People of Kolkata have a very fond place in my heart: Pat Cummins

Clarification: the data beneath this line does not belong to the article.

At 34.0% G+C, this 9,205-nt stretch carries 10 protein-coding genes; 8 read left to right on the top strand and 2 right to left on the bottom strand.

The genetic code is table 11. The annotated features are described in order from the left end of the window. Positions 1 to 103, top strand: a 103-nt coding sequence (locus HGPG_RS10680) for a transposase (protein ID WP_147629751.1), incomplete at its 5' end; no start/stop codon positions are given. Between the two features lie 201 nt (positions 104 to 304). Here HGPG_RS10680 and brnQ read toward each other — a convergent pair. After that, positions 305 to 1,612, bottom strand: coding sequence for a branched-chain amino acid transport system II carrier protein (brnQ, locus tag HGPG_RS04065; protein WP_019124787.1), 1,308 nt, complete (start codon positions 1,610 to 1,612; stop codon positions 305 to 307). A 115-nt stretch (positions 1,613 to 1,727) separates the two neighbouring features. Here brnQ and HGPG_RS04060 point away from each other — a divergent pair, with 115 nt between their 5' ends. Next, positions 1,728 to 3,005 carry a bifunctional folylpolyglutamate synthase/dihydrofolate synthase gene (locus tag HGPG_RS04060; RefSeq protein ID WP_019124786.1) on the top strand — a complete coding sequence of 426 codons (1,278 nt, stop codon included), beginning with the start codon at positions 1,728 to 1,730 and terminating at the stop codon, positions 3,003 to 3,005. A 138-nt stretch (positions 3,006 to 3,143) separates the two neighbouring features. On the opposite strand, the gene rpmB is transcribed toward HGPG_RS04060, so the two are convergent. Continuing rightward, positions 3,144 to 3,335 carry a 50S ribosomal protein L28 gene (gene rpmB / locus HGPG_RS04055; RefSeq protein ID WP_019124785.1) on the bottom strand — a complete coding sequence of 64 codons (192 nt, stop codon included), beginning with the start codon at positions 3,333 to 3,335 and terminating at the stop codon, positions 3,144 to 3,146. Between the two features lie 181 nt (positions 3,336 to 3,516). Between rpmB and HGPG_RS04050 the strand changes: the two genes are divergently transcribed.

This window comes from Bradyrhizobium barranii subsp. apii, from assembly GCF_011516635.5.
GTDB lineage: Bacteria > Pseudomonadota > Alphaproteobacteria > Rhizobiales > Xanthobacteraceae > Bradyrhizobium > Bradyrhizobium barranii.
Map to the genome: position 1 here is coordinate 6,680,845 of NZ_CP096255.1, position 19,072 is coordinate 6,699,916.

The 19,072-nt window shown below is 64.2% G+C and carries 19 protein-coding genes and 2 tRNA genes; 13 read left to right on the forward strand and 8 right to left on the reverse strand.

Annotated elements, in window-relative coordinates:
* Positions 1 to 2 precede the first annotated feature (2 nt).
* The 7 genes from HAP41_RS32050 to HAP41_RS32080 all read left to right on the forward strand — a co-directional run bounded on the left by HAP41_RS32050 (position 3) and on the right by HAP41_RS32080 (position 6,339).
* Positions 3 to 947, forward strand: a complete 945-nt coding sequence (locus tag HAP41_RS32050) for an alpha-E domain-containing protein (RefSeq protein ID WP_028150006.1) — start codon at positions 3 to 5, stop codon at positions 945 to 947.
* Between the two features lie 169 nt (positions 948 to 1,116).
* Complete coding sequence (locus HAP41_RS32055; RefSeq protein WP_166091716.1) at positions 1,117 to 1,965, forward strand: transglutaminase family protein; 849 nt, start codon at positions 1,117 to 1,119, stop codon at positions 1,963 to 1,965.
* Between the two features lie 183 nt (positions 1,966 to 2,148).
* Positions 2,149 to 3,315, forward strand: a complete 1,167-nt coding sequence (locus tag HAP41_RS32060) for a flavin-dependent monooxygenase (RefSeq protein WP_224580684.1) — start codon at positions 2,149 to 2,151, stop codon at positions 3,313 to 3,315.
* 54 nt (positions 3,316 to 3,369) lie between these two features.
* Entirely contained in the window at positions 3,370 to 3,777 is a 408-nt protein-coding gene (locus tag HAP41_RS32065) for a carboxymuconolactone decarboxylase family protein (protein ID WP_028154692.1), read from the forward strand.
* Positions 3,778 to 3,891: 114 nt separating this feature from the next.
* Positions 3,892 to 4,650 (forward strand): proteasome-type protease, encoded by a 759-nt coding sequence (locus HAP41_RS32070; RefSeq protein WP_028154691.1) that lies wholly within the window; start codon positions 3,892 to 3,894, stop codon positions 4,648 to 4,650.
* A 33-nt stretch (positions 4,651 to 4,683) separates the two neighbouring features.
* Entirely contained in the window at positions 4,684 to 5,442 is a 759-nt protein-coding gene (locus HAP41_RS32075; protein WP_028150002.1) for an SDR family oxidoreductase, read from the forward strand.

first_imgKOLKATA: With no cricket happening, Australia fast bowler Pat Cummins has been living in a farm and enjoy life in the country side as he manages to go for runs and also do basic weight training.Speaking to www.kkr.in, the fast bowler said that he has been also engaging in gardening as the sporting world has come to a standstill due to the coronavirus outbreak. “Yeah, we are living in a farm just about an hour-hour and a half south of Sydney. We have a little plot of land we bought here a couple of years ago. In hindsight, quite lucky we did that, we have been here for about a month now. “Over here, I can still go for runs, and I have a basic weights setup. We have some cows here, who I have been feeding. I have also been doing some gardening jobs. So yeah, enjoying the fresh air quite a bit. There is absolutely no cricketer here on the farm. Hopefully it stays that way, it is my getaway spot from cricket. We are on the road so much usually, I come here to take those breaks,” he said. Asked about getting to catch up with the family, Cummins said: “Yeah, we were all living separately, in different places. But it’s nice now, we have all come together. It’s nice to have more time to dedicate to the family. We are 5 of us, I have four siblings (two brothers, two sisters). Generally, even to work out a dinner plan, it takes us months to plan. Now we know every night we are together at home. Saturday nights are like trivia nights now, so yeah, it’s been fun.” Cummins also got engaged recently and speaking on that he said: “Yes, that’s right. Just after I got engaged though, we (Australian cricket team) were on a tour to South Africa for about three weeks. My fiance Becky’s mom was here, and they got a lot of the planning done without me, which is great. It means I’m getting roped into a few things now, but most of the big decisions are already made. The wedding is next year sometime. I am not gonna tell you the exact date yet (laughs).” Cummins started off with KKR and back with the franchise, the pacer says he had a great time. “I am very, very excited. My first taste of the IPL, and my biggest taste of India was when I was in Kolkata representing the Knight Riders. I was a few years younger than I am now. I absolutely loved it. Within our team, we had so much experience.” IANS Also Read: I just want the IPL to get started: DC’s Alex Careylast_img read more